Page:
He adds that the $88 billion figure used in the report is a conservative number. Estimates by government agencies were taken at face value and individual items had to surpass $100 million to be included. In addition, some government agencies may not have determined all of their future needs at the time the report was created. Sterling Higa, one of the report’s principal authors, adds that newer reports on climate change mitigation efforts have since been published and may add to the $88 billion.
State Rep. Sylvia Luke, chair of the state House Finance Committee, says the report makes it seem like the state needs a one-time cash payment of $88 billion, but that’s not true. For example, the Legislature appropriated $350 million in 2019 for the redevelopment of Aloha Stadium, and the Honolulu rail will be partially funded using federal dollars. Both projects were included as liabilities in the report – including the $1.55 billion the federal government has committed to the rail.
“They look at all these various funding as just one-time cash payment, and so when you simplify an issue like that then it kind of misleads the public that the amount that we need right now is $88 billion in cash, which is really not true,” she says.
Tom Yamachika, president of the Tax Foundation of Hawaii and a report contributor, emphasizes that paying for the state’s investments is not a matter of bringing in more revenues; instead, it’s about reprioritizing what government does.
“I’m reminded of a quote that’s attributed to Steve Jobs of Apple,” he says. “I believe the situation was they were at a product development meeting, he was at the whiteboard, he was writing down a bunch of ideas that were being thrown around, and he said: ‘Hey, that’s great, we have 10 good ideas. We have resources for three. So what three are we going to be developing?’ In state government, it’s like the 10 good ideas come up, ‘let’s fund all 10.’ ”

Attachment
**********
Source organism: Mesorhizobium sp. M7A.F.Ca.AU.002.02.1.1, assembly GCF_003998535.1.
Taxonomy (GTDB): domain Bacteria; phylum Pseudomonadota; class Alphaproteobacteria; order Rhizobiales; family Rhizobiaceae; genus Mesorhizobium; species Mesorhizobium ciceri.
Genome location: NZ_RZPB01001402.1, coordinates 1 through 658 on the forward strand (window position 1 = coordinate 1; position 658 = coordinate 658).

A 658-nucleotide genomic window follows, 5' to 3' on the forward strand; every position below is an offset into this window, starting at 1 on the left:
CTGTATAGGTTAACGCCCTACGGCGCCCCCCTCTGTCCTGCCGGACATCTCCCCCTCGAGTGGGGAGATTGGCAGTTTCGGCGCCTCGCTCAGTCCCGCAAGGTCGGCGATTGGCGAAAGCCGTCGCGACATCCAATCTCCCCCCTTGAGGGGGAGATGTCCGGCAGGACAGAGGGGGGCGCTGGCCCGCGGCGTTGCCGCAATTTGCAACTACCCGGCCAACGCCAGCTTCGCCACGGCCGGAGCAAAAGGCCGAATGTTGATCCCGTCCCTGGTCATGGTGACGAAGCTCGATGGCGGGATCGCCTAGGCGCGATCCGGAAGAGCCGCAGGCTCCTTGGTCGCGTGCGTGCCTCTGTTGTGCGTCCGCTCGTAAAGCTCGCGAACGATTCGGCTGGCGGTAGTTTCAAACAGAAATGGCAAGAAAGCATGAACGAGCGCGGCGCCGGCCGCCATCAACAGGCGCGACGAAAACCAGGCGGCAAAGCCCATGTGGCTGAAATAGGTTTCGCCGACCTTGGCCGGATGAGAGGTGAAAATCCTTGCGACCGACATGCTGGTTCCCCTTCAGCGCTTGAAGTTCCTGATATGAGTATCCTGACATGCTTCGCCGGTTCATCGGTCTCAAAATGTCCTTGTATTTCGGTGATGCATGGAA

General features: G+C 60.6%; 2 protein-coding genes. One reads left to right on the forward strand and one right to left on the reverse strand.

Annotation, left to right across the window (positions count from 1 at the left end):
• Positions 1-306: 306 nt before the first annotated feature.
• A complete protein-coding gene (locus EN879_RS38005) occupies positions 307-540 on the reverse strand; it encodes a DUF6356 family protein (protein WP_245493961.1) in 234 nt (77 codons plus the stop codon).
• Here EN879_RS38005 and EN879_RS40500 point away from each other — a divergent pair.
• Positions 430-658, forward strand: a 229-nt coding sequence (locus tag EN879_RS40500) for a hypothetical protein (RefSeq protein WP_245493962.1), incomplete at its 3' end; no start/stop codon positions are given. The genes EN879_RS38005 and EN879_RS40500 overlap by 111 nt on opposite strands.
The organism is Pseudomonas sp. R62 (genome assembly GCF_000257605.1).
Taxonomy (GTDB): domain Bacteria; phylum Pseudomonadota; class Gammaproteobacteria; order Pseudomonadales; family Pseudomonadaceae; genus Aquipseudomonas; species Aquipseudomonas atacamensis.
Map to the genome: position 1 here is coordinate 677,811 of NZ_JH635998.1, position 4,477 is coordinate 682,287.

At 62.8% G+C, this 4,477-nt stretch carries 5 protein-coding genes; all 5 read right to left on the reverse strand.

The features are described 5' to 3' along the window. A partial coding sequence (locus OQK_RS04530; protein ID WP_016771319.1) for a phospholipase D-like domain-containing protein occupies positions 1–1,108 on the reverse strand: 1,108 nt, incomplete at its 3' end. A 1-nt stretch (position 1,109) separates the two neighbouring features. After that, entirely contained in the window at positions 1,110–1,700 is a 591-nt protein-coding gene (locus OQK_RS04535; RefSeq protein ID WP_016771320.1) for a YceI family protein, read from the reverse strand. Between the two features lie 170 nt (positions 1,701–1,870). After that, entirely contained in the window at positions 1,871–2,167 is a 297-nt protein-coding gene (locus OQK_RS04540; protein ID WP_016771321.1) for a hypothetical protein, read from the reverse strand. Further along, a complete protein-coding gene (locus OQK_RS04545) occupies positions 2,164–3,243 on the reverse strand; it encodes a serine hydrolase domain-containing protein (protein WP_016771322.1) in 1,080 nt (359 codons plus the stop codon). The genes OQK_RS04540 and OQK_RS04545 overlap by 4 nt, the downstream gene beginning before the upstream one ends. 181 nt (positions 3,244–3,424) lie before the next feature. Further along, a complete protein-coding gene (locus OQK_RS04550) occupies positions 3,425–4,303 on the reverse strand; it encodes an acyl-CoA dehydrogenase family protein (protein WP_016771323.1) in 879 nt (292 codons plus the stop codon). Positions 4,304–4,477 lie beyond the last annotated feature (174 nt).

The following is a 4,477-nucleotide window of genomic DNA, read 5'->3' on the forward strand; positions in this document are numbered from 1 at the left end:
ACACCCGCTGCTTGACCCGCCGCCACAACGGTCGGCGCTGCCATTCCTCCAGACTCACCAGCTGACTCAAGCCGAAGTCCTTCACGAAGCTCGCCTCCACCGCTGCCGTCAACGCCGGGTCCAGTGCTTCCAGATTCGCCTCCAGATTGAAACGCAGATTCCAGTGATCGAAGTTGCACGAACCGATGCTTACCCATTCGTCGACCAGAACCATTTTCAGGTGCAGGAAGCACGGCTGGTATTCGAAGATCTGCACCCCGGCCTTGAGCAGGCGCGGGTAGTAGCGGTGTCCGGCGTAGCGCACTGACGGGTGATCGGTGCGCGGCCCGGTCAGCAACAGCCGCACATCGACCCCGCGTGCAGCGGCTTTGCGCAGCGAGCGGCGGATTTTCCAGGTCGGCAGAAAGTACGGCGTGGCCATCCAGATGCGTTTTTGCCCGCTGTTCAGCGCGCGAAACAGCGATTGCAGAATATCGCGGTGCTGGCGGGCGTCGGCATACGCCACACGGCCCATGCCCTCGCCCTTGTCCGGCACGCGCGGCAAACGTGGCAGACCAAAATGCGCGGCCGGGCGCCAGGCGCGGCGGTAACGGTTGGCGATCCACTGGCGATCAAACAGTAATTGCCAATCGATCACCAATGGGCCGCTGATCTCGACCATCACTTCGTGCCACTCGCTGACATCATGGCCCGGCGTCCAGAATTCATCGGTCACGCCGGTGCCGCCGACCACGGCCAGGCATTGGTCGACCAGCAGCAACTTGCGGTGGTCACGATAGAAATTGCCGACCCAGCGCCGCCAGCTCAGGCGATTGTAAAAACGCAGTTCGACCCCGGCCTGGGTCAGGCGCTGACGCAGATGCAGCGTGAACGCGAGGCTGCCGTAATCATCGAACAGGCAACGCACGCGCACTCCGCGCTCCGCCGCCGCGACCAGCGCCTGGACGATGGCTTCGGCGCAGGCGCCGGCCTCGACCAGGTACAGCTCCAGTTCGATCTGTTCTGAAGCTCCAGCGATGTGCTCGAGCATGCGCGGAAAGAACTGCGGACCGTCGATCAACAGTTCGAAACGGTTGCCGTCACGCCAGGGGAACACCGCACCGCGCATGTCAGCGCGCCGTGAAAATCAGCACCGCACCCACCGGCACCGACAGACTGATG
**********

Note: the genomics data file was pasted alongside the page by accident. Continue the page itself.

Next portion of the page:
Decision-makers, he says, need to start telling people “no.”
“Unfortunately, sacrifice is not easy, and change is not easy,” says state Sen. Donovan Dela Cruz, chair of the Senate Ways and Means Committee. “And I don’t believe that the state has done a good job at articulating the consequences of not making these decisions. And so that’s something that we’re going to have to work on.”
There’s no silver bullet to pay for these future liabilities, he adds.
“It’s not just going to be just fees and taxes, it’s not just going to be investments in certain industries, it’s not just going to be public-private partnerships,” he says. “It has to be a macro approach that’s going to be integrated, that’s going to be strategic and that’s going to include a lot of different parties. It’s too much to put on one department or even just a couple of departments.”
Here are some potential ways to fund Hawai‘i’s future liabilities.
What About Raising Taxes?
There’s disagreement about whether taxes should be raised to help pay for Hawai‘i’s future liabilities.
Several experts interviewed for this story agree that raising taxes would be risky because people are already leaving the state as a result of the high cost of living and tax burden.
Keli‘i Akina, president of the Grassroot Institute of Hawai‘i, argues that taxes should be lowered. Hawai‘i has the nation’s greatest sales tax burden, which means, compared to residents of other states, a greater proportion of Island residents’ personal incomes are going toward sales taxes. He says Hawai‘i also has the highest estate tax in the country, and that several taxes have been raised recently. Examples include a higher surcharge tax on rental cars and increased property tax rates for hotels and homes valued over $1 million in Honolulu. Reducing taxes, he says, tells businesses and new residents that Hawai‘i is a place where businesses and individuals can thrive.